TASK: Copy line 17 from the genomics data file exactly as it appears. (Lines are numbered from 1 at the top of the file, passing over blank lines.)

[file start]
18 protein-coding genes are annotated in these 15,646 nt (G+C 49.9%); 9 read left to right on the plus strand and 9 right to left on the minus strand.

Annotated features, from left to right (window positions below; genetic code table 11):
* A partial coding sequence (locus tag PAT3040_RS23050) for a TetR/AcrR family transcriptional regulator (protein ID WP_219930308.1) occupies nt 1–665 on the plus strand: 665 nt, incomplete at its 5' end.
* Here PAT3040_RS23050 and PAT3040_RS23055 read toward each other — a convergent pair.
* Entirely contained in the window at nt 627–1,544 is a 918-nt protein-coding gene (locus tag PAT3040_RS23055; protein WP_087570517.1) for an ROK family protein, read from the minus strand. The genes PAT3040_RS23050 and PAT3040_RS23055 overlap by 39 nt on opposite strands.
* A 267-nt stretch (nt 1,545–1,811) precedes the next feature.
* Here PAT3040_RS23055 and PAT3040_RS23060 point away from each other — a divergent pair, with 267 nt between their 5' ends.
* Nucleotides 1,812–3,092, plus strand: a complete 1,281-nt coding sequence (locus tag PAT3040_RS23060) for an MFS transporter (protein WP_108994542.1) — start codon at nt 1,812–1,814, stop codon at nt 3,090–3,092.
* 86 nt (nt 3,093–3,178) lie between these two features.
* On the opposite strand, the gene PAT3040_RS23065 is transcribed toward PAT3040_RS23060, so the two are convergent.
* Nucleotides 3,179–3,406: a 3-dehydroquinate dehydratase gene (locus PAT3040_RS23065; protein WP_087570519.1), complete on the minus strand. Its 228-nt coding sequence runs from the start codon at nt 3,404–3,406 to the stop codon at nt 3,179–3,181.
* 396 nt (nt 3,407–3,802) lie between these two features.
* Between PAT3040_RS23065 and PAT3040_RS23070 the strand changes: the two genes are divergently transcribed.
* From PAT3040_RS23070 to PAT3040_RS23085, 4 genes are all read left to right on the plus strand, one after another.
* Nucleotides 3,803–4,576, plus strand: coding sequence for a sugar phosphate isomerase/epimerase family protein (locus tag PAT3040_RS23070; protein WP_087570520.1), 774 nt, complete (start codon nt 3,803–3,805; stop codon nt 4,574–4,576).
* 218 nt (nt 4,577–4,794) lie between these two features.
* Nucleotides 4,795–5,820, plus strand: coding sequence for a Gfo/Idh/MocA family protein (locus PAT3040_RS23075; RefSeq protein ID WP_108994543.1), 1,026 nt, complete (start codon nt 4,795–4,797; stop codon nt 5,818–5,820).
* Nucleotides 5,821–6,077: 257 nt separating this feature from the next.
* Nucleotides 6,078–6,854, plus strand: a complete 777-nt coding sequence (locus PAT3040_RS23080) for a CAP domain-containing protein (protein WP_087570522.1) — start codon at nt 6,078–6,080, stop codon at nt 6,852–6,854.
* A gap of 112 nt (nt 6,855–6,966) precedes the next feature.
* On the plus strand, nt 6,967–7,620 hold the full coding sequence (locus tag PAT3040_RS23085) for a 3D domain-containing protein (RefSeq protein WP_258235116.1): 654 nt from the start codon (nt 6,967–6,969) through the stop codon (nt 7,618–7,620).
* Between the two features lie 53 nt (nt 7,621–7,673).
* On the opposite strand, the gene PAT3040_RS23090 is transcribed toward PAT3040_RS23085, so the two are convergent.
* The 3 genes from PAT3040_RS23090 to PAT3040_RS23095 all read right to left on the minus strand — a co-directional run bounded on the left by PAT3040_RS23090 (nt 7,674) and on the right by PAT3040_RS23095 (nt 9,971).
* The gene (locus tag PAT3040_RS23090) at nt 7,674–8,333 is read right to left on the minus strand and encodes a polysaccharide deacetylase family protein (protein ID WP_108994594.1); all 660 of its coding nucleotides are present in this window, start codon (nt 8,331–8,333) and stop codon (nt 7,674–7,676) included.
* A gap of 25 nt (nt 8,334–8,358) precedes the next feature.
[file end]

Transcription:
* Nucleotides 4,795–5,820, plus strand: coding sequence for a Gfo/Idh/MocA family protein (locus PAT3040_RS23075; RefSeq protein ID WP_108994543.1), 1,026 nt, complete (start codon nt 4,795–4,797; stop codon nt 5,818–5,820).